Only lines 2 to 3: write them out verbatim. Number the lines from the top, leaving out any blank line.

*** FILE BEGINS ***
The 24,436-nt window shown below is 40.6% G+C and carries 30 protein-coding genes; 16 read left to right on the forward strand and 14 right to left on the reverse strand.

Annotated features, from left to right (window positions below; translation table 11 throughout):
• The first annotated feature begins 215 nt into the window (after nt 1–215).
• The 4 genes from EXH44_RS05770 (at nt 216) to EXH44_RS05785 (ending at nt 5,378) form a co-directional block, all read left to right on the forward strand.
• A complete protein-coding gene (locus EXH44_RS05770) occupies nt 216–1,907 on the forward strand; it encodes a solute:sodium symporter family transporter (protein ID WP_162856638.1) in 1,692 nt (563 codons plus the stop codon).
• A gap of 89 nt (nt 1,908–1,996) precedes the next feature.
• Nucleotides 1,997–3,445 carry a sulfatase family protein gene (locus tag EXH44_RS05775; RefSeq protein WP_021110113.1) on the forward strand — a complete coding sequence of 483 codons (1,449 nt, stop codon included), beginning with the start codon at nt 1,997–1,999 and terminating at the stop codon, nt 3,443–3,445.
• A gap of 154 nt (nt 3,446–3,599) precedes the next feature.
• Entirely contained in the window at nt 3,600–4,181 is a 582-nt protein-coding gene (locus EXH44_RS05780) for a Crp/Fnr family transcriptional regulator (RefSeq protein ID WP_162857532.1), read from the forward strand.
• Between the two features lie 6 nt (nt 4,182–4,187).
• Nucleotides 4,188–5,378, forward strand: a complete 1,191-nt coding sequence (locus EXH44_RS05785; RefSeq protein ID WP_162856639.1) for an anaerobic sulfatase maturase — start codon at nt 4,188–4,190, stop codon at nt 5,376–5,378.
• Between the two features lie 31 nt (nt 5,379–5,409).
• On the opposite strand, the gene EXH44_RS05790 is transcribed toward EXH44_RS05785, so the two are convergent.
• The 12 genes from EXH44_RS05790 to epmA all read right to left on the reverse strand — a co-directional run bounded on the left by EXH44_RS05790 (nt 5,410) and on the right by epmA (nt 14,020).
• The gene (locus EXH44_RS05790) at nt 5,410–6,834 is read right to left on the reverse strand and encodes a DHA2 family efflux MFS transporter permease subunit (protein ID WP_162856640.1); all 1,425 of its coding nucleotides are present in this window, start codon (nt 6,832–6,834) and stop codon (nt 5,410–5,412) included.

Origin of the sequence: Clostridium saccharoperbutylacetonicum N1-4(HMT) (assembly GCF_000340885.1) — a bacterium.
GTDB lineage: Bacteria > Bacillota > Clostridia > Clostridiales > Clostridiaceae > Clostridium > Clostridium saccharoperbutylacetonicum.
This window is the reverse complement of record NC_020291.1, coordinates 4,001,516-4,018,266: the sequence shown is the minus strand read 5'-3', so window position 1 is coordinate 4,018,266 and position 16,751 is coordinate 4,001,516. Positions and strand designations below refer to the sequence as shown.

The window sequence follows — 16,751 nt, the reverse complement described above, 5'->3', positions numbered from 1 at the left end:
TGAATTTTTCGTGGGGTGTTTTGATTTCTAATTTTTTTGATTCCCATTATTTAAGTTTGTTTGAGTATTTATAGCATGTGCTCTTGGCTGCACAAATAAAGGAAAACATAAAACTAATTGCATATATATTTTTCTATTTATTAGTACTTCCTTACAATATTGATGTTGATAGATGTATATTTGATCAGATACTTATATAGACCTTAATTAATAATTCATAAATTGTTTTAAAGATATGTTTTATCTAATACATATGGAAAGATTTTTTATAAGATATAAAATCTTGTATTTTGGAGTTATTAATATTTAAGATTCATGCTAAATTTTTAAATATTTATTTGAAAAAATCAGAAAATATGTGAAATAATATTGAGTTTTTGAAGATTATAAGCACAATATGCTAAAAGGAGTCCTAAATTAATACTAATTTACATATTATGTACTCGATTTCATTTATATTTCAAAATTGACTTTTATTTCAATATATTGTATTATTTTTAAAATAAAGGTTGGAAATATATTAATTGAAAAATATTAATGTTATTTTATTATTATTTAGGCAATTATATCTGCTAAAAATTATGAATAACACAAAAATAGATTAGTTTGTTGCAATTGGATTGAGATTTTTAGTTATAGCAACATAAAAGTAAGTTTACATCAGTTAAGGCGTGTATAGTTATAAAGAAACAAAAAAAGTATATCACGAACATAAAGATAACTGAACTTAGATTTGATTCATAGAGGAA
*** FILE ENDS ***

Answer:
Annotated features, from left to right (window positions below; translation table 11 throughout):
• The first annotated feature begins 215 nt into the window (after nt 1–215).